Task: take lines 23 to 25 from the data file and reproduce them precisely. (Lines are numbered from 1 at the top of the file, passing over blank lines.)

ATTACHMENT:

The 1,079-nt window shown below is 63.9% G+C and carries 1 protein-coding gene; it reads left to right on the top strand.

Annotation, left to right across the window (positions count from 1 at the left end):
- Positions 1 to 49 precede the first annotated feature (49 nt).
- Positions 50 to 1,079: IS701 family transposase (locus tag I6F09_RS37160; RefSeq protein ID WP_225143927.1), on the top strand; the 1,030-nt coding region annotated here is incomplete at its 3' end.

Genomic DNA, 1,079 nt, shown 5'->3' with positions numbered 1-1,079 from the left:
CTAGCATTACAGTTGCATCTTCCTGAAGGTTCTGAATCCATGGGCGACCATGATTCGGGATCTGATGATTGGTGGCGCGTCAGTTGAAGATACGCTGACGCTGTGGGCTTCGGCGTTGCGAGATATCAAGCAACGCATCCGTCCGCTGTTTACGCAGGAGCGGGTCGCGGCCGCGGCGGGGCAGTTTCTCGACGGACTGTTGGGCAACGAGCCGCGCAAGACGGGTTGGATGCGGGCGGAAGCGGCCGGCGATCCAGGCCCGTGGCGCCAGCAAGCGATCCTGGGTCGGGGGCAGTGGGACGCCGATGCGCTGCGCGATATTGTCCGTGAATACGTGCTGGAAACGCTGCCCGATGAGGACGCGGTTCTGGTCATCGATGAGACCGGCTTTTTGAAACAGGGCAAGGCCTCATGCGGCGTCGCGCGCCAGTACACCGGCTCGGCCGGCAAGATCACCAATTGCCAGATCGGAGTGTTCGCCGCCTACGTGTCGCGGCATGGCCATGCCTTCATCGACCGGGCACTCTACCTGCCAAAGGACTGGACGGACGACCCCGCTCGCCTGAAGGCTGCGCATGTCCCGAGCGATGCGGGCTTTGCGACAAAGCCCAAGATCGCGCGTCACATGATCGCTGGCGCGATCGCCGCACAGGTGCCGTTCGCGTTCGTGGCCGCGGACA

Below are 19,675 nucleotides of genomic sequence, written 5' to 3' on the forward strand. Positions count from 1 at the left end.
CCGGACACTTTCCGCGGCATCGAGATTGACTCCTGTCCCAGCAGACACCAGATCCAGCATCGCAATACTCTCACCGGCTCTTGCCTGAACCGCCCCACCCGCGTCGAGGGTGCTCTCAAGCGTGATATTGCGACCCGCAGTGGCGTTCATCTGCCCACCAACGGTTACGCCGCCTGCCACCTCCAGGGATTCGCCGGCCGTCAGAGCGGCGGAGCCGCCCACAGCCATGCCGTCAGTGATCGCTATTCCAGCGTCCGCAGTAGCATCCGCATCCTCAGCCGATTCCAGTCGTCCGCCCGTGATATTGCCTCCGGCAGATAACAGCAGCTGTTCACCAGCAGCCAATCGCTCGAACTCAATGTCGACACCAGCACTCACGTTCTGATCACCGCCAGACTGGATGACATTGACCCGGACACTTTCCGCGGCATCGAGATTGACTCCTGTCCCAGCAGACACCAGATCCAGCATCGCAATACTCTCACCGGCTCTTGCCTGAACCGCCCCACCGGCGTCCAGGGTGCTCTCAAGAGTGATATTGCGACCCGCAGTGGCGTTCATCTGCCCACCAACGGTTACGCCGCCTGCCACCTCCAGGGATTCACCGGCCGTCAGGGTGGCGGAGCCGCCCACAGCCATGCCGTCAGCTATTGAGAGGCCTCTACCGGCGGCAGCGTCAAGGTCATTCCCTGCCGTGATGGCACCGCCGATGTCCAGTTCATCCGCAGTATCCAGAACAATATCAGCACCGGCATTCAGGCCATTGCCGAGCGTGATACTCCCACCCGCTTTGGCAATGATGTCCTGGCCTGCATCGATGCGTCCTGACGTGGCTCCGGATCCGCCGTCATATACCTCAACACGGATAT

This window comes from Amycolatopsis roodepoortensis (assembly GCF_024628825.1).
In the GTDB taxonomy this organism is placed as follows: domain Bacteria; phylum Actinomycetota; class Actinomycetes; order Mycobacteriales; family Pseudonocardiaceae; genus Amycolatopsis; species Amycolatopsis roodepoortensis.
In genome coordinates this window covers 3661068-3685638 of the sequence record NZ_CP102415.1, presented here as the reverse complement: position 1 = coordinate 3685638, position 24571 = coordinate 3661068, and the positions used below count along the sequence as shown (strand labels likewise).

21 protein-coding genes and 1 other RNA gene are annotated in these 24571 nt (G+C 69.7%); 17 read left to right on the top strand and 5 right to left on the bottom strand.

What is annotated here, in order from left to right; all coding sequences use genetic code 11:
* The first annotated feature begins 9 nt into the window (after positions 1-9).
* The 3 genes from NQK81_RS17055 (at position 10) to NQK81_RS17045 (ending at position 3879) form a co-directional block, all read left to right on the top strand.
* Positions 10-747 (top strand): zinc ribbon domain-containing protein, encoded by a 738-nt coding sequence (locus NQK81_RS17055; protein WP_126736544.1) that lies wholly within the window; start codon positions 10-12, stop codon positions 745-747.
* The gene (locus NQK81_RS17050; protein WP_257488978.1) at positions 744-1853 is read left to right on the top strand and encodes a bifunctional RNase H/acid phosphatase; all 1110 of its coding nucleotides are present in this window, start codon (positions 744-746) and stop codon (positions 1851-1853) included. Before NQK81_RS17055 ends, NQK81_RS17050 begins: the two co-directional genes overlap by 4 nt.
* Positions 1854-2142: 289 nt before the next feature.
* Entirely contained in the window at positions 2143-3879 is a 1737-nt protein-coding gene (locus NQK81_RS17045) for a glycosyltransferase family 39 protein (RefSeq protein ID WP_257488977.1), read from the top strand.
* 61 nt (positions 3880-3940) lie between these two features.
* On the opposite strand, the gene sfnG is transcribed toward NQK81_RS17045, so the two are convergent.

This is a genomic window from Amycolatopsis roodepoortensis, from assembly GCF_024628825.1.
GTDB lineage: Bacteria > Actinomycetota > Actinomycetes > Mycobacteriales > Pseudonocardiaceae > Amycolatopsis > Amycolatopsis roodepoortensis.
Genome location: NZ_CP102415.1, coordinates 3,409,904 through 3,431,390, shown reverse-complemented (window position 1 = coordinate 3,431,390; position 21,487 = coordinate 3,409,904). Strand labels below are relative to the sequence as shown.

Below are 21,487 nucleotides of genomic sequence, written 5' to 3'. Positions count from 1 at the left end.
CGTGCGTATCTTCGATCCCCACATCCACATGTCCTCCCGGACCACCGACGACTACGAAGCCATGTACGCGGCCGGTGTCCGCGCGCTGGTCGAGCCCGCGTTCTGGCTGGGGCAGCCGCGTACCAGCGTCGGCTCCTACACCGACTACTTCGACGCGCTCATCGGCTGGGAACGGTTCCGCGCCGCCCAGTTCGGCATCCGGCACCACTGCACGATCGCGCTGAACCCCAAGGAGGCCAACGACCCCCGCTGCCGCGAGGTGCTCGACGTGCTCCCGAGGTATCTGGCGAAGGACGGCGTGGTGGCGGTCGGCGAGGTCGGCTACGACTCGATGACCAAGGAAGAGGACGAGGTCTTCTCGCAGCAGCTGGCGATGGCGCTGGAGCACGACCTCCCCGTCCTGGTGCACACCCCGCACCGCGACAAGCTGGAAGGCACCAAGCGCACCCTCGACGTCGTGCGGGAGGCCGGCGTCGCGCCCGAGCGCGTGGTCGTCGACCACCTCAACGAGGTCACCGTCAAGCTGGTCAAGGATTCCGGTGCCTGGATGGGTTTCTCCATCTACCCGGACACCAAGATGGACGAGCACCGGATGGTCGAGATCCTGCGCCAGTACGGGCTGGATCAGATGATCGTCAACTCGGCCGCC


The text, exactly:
GTDB lineage: Bacteria > Actinomycetota > Actinomycetes > Mycobacteriales > Pseudonocardiaceae > Amycolatopsis > Amycolatopsis roodepoortensis.
Genome location: NZ_CP102415.1, coordinates 3,409,904 through 3,431,390, shown reverse-complemented (window position 1 = coordinate 3,431,390; position 21,487 = coordinate 3,409,904). Strand labels below are relative to the sequence as shown.

Below are 21,487 nucleotides of genomic sequence, written 5' to 3'. Positions count from 1 at the left end.